I Wanna Be a Kennedy
The Song that Saved My Life
For Steven, everything was a search for music. For new bands, new artists that were doing something new. Mainstream music was rarely innovative for him.
Growing up, I had developed a similar taste for ingenuity, seeking out bands, songs, sounds, that were unique to what the other kids in my sheltered little community were listening to. My family had an old model satellite dish, the ones the size of a Volkswagen, that you had to adjust manually. One person outside turning the crank, another person watching the television to shout back when the picture was clear. With it, I dialed in an obscure cable access-style music channel, akin to MTV or VH1 but it actually played music videos. I found dozens of bands and songs no one I knew had ever heard of.
So, when I connected with Steven, our combined hunger for creative music was amplified, leading him to expose me to so much music I never would have found on my own. He showed me ways to find sounds that were more effective than just one song at a time on MTV-U in my university cafeteria. In the time we spent together, in the short bursts when we were in the same city, in our hours spent on the phone, we shared so much music. We would get into his car and turn on a new album he had found. We would drive until we had listened to it top to bottom, every song.
When he ended our engagement, I was face to face with a music library laden by nothing but memories of him. I didn’t listen to anything but top 40 radio for a couple of months, certain that was the best way to avoid those songs we’d shared. In the meantime, I descended so deeply into my grief over the loss of our future together, those closest to me feared I would go to sleep and never wake up. Broken heart syndrome is when the stress of grief is so great, major organs stop functioning properly.
I eventually found my way to social media. At the time, the MySpace platform was reaching its pinnacle, LiveJournal was still a semi-private blogging site, and Facebook had yet to find its footing. MySpace was working to become the ultimate source in music networking. Connecting fans to the sounds they wanted to hear. Part of that was separating artists by the label affiliation listed in their profile “about” section. I was searching “unsigned” and “independent” artists, deciding based on profile pictures, primarily, if I wanted to listen to what they had to offer.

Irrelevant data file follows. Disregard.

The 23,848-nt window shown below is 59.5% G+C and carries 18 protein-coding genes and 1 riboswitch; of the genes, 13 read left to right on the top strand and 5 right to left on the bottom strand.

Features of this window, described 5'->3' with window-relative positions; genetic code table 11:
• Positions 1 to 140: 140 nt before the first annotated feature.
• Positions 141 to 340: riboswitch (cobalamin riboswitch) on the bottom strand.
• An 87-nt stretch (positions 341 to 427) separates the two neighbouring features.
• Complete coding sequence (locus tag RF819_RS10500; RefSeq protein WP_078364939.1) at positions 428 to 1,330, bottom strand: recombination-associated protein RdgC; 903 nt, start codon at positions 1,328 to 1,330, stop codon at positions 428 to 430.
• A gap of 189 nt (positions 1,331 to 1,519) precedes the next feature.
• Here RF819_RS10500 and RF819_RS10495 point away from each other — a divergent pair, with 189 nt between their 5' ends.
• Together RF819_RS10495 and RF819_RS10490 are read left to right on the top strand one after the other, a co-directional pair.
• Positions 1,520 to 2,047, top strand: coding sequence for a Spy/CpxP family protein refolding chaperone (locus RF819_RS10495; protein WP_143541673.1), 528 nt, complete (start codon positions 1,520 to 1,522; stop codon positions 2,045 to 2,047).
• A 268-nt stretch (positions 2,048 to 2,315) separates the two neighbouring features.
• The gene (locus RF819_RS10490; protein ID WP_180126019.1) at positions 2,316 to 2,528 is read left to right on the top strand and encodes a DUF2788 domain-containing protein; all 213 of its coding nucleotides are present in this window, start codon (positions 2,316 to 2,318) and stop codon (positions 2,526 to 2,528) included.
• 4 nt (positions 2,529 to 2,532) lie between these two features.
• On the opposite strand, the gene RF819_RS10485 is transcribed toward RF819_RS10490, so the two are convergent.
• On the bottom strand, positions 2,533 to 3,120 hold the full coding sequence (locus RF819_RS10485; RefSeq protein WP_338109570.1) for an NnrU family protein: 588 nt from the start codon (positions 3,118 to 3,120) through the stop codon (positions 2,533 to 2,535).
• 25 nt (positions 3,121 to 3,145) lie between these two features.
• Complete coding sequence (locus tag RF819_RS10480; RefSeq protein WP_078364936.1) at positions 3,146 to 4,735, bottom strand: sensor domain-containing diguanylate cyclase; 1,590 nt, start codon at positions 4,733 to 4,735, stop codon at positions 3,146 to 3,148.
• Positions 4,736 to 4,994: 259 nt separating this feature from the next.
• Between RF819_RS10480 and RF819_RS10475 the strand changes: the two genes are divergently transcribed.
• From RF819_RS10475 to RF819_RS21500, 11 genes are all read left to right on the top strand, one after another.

At the top of my search on one of those days, I found a five piece of three boys and two androgynous creatures in multiple layers of both clothing and hair products and heavy black eyeliner. Their look grabbed my attention so I followed the link. At the other end, I found a breathy, straining voice and an hypnotic pulse from a bass guitar. “I wanna be a Kennedy,” the scratched tenor declared, before launching into a synthesized electric rock ode to the legacy of opulence connected to the Kennedy dynasty.
There was a wanton urgency in that voice, something that drew me in. I wanted more. For the first time in months I was finding real emotion in something, more importantly, in a lifelong love that had betrayed me so viciously. I had been numb, not truly feeling my anger, my grief, my heartbreak. But in the first few seconds of that track, I started to feel emotions. It was a flood of so many different things. I could feel the compulsion in the voice I was listening to, over and over again. I could feel pure elation at my discovery. And within a short time, I started feeling all of the things I had not been able to feel. All of the pain, the anger, the sorrow, the destruction.
I am not saying that one song flipped a switch and healed me. It took several more months before healing could even be considered. But I was no longer numb.
In the years that have passed since, that song has remained a source of comfort to me. I have seen it performed live thirteen times, including once in a private, acoustic session in my sister’s living room. And every time, it washes away everything plaguing my mind or my heart. For four minutes, I am completely at peace, lost in the moment, lost in that throbbing bass line, feeling it through my flesh, my bones.
There were other tracks in that time of healing that aided in the process but the catalyst was Kennedy.